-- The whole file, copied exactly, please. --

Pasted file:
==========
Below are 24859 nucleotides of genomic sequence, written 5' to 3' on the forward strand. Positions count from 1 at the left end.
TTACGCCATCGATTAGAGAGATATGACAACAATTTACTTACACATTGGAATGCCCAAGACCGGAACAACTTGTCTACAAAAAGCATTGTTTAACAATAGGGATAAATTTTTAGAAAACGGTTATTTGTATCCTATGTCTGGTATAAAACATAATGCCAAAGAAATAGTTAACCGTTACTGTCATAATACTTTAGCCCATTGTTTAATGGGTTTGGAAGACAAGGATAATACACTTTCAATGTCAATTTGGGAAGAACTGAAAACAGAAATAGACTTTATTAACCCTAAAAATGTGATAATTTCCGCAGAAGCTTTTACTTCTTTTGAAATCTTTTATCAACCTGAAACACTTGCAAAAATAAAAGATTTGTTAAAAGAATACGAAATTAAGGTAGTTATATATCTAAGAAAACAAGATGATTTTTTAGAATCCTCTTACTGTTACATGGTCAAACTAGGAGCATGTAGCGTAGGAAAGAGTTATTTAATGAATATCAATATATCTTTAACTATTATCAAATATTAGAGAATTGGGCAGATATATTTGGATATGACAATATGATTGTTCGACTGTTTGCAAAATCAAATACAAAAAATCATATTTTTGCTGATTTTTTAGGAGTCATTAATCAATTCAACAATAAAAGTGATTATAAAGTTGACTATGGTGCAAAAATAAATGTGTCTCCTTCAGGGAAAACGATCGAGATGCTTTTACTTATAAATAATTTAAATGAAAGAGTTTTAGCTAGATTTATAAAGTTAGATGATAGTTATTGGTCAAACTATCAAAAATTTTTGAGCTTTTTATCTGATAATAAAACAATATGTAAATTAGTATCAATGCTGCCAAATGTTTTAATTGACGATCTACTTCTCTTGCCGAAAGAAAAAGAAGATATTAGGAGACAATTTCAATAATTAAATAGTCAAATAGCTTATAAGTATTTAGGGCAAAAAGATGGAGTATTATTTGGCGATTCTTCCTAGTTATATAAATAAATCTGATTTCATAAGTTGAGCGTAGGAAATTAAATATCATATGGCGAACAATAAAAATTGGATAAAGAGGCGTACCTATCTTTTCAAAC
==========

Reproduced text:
Below are 24859 nucleotides of genomic sequence, written 5' to 3' on the forward strand. Positions count from 1 at the left end.
TTACGCCATCGATTAGAGAGATATGACAACAATTTACTTACACATTGGAATGCCCAAGACCGGAACAACTTGTCTACAAAAAGCATTGTTTAACAATAGGGATAAATTTTTAGAAAACGGTTATTTGTATCCTATGTCTGGTATAAAACATAATGCCAAAGAAATAGTTAACCGTTACTGTCATAATACTTTAGCCCATTGTTTAATGGGTTTGGAAGACAAGGATAATACACTTTCAATGTCAATTTGGGAAGAACTGAAAACAGAAATAGACTTTATTAACCCTAAAAATGTGATAATTTCCGCAGAAGCTTTTACTTCTTTTGAAATCTTTTATCAACCTGAAACACTTGCAAAAATAAAAGATTTGTTAAAAGAATACGAAATTAAGGTAGTTATATATCTAAGAAAACAAGATGATTTTTTAGAATCCTCTTACTGTTACATGGTCAAACTAGGAGCATGTAGCGTAGGAAAGAGTTATTTAATGAATATCAATATATCTTTAACTATTATCAAATATTAGAGAATTGGGCAGATATATTTGGATATGACAATATGATTGTTCGACTGTTTGCAAAATCAAATACAAAAAATCATATTTTTGCTGATTTTTTAGGAGTCATTAATCAATTCAACAATAAAAGTGATTATAAAGTTGACTATGGTGCAAAAATAAATGTGTCTCCTTCAGGGAAAACGATCGAGATGCTTTTACTTATAAATAATTTAAATGAAAGAGTTTTAGCTAGATTTATAAAGTTAGATGATAGTTATTGGTCAAACTATCAAAAATTTTTGAGCTTTTTATCTGATAATAAAACAATATGTAAATTAGTATCAATGCTGCCAAATGTTTTAATTGACGATCTACTTCTCTTGCCGAAAGAAAAAGAAGATATTAGGAGACAATTTCAATAATTAAATAGTCAAATAGCTTATAAGTATTTAGGGCAAAAAGATGGAGTATTATTTGGCGATTCTTCCTAGTTATATAAATAAATCTGATTTCATAAGTTGAGCGTAGGAAATTAAATATCATATGGCGAACAATAAAAATTGGATAAAGAGGCGTACCTATCTTTTCAAAC